Combustion-chamber volume also has a significant effect on the compression ratio. The same is true with piston-dome volumes. Obviously, as chamber volume decreases, compression will increase and vice versa. Pistons with a dish effectively increase combustion chamber size, while domed pistons reduce chamber volume. All these volumes are generally expressed in cubic centimeters (cc) and measured with a calibrated burette. The computer programs automatically convert cc's into cubic inches so that all the values are the same, but if you're doing the math on paper, the conversion is to multiply cc times 0.0610237 to equal cubic inches. For example, a 100cc chamber would be 6.10 cubic inches. Conversely, multiply cubic inches by 16.387 to get cubic centimeter.
The easiest way to measure piston dome or dish volume is to cc the piston in the cylinder. Seal the rings with grease, accurately place the piston 0.100 inch down in the cylinder and then measure the cc volume by filling up the cylinder. Next, compute the volume of a standard cylinder (bore x bore x height x 0.7854). For example, a 4.00-inch bore and a 0.100-inch height would be: 4 x 4 x 0.100 x 0.7854 = 1.256 ci x 16.387 = 20.59 cc. If you are measuring a piston with a dome, the measured volume will be less than the computed volume with the difference being the effective dome volume. For a dished piston, the measured volume will be more with the difference being the effective dish volume.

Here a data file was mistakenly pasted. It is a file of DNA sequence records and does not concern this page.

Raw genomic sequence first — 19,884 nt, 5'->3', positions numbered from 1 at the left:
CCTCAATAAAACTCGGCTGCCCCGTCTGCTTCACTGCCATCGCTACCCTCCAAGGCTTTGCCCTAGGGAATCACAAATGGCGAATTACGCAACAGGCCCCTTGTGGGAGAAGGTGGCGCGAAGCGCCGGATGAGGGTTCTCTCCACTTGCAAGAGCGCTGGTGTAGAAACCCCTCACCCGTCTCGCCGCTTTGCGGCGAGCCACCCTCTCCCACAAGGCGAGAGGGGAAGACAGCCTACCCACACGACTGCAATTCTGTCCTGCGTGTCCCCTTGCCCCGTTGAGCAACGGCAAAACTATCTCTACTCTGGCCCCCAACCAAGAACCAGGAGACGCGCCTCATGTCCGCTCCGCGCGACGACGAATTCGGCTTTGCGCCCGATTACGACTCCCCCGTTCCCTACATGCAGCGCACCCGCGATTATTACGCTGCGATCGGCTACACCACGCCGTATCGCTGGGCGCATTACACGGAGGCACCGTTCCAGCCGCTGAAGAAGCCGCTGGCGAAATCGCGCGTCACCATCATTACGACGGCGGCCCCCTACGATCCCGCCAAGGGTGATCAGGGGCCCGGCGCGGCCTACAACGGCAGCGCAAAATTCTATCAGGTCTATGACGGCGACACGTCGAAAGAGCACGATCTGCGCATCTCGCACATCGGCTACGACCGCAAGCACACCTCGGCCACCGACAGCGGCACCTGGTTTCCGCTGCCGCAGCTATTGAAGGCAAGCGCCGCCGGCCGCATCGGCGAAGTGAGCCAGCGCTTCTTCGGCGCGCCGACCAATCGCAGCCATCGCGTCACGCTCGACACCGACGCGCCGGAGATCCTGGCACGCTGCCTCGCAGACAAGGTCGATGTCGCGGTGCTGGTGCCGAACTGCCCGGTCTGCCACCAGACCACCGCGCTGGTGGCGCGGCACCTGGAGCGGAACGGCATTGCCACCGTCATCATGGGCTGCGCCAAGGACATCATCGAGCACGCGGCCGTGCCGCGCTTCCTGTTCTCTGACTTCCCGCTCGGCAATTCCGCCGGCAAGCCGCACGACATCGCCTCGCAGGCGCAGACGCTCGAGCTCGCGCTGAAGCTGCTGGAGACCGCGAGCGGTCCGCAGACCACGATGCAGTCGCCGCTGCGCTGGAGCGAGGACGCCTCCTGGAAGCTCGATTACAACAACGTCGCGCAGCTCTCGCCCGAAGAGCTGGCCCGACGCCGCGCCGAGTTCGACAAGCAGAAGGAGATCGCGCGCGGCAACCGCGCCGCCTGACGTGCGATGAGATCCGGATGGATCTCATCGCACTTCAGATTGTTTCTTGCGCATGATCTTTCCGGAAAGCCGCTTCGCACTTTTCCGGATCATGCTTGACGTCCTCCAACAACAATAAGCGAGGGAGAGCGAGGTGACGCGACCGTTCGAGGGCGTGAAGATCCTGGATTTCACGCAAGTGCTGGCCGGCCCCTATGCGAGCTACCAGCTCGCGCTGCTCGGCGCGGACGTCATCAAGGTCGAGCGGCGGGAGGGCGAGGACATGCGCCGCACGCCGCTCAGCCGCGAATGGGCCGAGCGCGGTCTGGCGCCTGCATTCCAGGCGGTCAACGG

The real beauty of these computer programs is you can experiment with different values to quickly home in on a combination that will produce the ideal compression ratio. You can juggle combustion-chamber volume, deck height, head-gasket thickness, piston-dome (or dish) volume, and even bore and stroke and how these variables will affect compression ratio. Experiment for yourself-it's fun if you're into engine blueprinting to come up with the best engine combination.
Piston-to-wall clearanceSo you're having your engine bored 0.030-inch over and you order a set of 0.030-inch-over pistons, and then it hits you: If the bore is 4.030 inch and the piston is 4.030 inch, how will they fit together? The piston is not 4.030 inch, but rather, slightly smaller to create the desired fit between the piston and the bore, which should be right around the specified 4.030 inch. We say "around" because this is one of those areas where attention to detail will yield an optimum fit.
The first step is measuring the pistons that are to be used, but simply straddling one with a caliper is not accurate because pistons are not perfectly cylindrical despite what your eye may tell you. In reality, pistons are barrel shaped, having tapered ends that are actually narrower in diameter than the piston is in the middle. But the amount of taper and where it begins varies from manufacturer to manufacturer, and can vary among piston designs within the same manufacturer. For this reason it is critical that you consult with the manufacturer to determine the proper place to measure the piston at its widest point. This is usually located at a point just under the wristpin, but again-don't guess.